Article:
So, what should one do?". After 67 years of seeing out of both eyes and having gotten used to having five fully functioning fingers on each hand, I have adopted a rather-safe-than-sorry attitude. As a general rule, I no longer fire any double made before WWII. I have one exception to this rule and it is my French Darne in 16 gauge. This gun is marked as being double proofed, which at the time was a proof of 20,495 psi., far more than any current 16 gauge shell will develop.
What would I do if I were younger and more adventurous? Well, I would first of all have the gun evaluated by a competent gunsmith. If it passed his inspection, I would research the proof the gun had undergone. If it was proofed for black powder, I would only shoot black powder in it. I would invest in reloading tools and make up my own loads. I would insure that my shells were the proper length for the chamber. I would start my loads at about 50% of the equivalent of the proof load given in The Standard Dictionary of Proof Marks. I would gradually increase this to no more than 65% of the original proof load. I would also make sure that I always wore my shooting glasses when firing these guns. What about American made guns with original 2 3/4 " chambers? There is no way of telling what pressures these guns were subjected to during proof, as most of those companies are now defunct and records lost. There are Parkers, L.C. Smiths, Ithacas and other well known makes being shot every day with currently manufactured ammunition. With few exceptions (like the Parker story related above), there have been no disastrous incidents. These guns will probably continue to be safe with standard loads, for many years to come. However, they were never designed to handle Magnum or Long Range loads and to use those in these guns is inviting disaster! Even if the gun doesn't blow up, the pounding of these heavy loads will cause the gun to shoot loose and stocks to crack. If you want to shoot these heavy loads, make sure the gun you use was specifically designed to handle that load.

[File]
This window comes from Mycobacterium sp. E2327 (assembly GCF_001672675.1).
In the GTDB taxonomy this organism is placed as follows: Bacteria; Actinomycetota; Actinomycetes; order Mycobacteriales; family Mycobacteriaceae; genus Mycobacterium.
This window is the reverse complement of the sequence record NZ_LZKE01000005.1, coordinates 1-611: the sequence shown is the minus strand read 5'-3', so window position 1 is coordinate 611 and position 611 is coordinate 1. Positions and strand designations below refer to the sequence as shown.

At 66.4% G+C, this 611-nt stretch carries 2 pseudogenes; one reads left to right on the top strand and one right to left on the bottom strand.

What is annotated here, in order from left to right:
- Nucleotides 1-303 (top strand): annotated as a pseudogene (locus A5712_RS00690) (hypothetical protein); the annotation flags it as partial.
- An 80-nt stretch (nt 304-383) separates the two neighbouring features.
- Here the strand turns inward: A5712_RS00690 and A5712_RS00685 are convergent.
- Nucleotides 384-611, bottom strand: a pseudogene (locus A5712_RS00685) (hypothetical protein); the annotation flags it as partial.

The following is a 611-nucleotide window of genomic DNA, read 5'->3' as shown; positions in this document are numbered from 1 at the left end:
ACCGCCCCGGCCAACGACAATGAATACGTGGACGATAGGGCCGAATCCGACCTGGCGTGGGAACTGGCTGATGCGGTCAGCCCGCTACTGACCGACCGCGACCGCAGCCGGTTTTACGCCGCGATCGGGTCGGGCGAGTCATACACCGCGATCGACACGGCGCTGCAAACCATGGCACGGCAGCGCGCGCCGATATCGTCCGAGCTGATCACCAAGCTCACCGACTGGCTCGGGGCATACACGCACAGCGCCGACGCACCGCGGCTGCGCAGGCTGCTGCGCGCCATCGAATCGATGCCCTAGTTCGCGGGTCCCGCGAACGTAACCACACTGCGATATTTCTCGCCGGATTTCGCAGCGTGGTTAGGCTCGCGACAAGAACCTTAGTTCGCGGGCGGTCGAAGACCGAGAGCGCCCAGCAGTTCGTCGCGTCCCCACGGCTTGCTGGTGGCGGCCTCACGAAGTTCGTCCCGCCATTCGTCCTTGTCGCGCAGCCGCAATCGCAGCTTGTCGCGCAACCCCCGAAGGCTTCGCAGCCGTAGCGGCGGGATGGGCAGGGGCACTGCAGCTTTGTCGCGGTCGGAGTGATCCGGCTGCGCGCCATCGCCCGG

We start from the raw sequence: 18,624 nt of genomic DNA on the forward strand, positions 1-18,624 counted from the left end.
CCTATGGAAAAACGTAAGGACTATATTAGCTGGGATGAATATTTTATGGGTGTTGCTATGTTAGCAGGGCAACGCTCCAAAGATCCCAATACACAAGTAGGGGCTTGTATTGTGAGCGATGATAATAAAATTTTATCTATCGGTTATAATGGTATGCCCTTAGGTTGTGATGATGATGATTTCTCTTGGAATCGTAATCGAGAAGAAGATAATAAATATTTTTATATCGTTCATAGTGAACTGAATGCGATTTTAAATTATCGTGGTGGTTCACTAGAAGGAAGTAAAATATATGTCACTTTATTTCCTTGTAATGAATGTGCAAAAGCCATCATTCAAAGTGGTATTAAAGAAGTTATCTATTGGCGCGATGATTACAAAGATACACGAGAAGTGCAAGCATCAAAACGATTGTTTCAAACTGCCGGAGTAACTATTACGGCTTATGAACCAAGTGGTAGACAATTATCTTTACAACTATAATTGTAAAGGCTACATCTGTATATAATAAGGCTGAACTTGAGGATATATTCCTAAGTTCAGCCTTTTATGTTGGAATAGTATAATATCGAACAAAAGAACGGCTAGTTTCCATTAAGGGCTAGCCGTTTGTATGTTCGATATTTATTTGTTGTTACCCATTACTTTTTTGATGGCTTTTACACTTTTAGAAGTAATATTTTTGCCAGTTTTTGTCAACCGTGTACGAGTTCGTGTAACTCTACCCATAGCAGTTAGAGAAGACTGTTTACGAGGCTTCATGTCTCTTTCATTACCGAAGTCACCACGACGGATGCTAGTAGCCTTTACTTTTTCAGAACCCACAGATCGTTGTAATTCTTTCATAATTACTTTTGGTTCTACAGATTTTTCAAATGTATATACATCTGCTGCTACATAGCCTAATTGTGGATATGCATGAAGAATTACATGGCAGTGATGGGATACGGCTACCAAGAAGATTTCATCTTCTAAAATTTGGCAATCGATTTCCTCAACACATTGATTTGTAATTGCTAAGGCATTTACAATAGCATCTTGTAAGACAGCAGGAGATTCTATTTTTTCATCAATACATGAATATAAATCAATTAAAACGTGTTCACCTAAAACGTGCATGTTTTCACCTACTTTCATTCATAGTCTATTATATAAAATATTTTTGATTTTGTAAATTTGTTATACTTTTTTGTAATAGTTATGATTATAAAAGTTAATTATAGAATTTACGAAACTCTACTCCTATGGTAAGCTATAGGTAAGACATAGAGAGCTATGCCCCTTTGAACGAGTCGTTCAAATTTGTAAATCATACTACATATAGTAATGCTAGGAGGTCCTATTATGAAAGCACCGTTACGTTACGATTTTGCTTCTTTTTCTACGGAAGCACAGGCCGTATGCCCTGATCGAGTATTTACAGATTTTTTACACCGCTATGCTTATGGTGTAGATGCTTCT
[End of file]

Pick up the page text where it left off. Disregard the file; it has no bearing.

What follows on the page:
In summary, any double in fine condition is safe to shoot only with the loads for which the gun was built. Remember, you can't replace the sight lost from a damaged eye, so only shoot those guns and loads that were meant to be used together!